Upgrade for Australia's national air traffic control towers

Australias air traffic control towers are set for a multi-million dollar equipment upgrade.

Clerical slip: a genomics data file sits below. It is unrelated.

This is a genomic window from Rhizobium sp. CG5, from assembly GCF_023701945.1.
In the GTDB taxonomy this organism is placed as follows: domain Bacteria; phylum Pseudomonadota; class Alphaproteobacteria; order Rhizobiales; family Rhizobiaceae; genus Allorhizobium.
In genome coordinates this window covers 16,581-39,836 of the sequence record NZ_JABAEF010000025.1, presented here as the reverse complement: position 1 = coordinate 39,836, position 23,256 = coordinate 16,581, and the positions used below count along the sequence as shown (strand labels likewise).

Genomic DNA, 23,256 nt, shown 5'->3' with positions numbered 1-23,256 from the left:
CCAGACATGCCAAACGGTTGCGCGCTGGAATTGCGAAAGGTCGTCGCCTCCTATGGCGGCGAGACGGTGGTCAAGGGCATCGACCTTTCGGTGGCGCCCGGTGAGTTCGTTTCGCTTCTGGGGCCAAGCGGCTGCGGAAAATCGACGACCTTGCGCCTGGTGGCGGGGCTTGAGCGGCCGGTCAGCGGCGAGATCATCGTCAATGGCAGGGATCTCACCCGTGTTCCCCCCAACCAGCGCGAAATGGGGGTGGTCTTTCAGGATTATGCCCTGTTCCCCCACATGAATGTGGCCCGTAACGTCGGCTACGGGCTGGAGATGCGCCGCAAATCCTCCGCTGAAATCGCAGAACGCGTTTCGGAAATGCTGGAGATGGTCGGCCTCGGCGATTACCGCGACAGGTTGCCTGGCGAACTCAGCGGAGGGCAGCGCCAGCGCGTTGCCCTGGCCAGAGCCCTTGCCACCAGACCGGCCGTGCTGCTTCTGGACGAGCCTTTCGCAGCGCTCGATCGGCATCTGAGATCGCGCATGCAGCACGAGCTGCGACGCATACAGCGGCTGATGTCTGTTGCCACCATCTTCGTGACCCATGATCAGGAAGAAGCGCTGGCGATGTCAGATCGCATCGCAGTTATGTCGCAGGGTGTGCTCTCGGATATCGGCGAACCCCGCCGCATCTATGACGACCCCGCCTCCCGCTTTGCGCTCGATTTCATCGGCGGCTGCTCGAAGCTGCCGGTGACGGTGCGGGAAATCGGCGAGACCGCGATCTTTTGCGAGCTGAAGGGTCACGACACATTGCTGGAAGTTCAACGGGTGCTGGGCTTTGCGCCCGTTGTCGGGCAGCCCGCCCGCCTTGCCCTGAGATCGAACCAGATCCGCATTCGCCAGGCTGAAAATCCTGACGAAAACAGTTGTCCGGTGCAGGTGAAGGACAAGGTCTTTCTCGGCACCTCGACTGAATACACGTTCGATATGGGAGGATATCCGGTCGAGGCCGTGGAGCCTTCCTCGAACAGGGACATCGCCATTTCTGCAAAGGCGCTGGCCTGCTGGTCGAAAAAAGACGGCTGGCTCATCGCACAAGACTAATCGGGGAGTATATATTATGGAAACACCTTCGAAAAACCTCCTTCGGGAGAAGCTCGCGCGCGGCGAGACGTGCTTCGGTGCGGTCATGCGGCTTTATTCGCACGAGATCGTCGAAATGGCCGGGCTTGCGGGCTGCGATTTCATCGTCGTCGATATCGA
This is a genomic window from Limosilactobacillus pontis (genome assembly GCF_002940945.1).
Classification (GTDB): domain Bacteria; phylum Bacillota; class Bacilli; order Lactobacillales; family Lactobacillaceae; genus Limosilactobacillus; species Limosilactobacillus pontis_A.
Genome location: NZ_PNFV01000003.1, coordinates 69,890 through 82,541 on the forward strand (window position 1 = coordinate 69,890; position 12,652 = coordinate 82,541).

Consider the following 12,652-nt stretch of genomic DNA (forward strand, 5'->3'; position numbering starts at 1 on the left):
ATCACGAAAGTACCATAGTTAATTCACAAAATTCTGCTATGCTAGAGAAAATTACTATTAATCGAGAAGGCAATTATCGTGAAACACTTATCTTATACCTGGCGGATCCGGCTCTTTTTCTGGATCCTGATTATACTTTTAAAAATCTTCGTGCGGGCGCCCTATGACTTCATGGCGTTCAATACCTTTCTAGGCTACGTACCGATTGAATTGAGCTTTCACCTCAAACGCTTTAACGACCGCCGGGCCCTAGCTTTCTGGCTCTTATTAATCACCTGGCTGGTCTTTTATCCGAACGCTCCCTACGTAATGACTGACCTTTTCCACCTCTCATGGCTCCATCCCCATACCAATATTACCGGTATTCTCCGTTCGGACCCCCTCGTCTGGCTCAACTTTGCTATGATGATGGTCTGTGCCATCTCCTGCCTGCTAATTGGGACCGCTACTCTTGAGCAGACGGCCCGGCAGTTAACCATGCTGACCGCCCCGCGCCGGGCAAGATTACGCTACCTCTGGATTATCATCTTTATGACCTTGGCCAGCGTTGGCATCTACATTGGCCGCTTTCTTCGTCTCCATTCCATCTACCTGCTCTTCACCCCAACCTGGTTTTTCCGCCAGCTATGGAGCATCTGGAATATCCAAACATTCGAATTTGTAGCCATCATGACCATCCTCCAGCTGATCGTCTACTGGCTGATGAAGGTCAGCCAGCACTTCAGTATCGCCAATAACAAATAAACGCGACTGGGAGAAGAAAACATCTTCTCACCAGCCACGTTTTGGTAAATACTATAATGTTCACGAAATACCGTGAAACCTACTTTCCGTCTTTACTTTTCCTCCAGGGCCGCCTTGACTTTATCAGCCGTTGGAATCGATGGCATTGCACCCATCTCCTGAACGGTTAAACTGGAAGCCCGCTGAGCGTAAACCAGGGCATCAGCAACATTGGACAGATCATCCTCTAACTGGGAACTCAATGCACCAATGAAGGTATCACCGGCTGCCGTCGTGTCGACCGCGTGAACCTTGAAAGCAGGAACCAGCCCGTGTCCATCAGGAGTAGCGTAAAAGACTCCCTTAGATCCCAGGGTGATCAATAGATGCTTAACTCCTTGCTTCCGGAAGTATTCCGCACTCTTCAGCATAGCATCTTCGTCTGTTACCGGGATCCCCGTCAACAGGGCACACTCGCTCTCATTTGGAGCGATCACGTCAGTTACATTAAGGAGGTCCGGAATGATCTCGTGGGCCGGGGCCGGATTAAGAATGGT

New towers to be built in Melbourne, Adelaide and Rockhampton will be the first to receive the state-ofthe- art equipment. The equipment display adopts the glass cockpit concept of modern jet aircraft, featuring customisable touch screens to provide information and allow controllers to perform operational tasks. The system combines flight and operational data, surveillance and voice communications into a single integrated, tower-specific layout. It will replace manual systems dating back to the construction of many towers, in some cases as much as 40 years ago. Airservices has appointed a consortium of Sensis Corporation (US) and NAV CANADA, Canadas air navigation services provider (ANSP), to project manage, install and support the technology. The consortium will also provide system design, integration testing and training. Airservices CEO Greg Russell said the upgrade was critical to ensure the nations ANSP could meet its obligations to provide safe, efficient air traffic operations well into the future. We are determined to invest in our infrastructure to ensure Airservices is well positioned to maintain its reputation as a world-leader in the provision of air navigation services. Providing our controllers with the equipment to make immediate use of all available data and enhance their awareness and control of airport ground operations and those in the surrounding airspace is a key part of that plan, Mr Russell said. The system will provide each tower controller with up to four screens displaying electronic flight strips, operational information, weather, terminal area and where available surface surveillance (radar) data. They will also be able to control functions including airport ground lighting from the same console. New training consoles will also be installed at the Airservices Learning Academy in Melbourne, where Australias next-generation air traffic controllers receive intensive and ongoing training. The new equipment will be progressively rolled out to all of Australias 26 air traffic control towers run by Airservices as they are refurbished or rebuilt in coming years.


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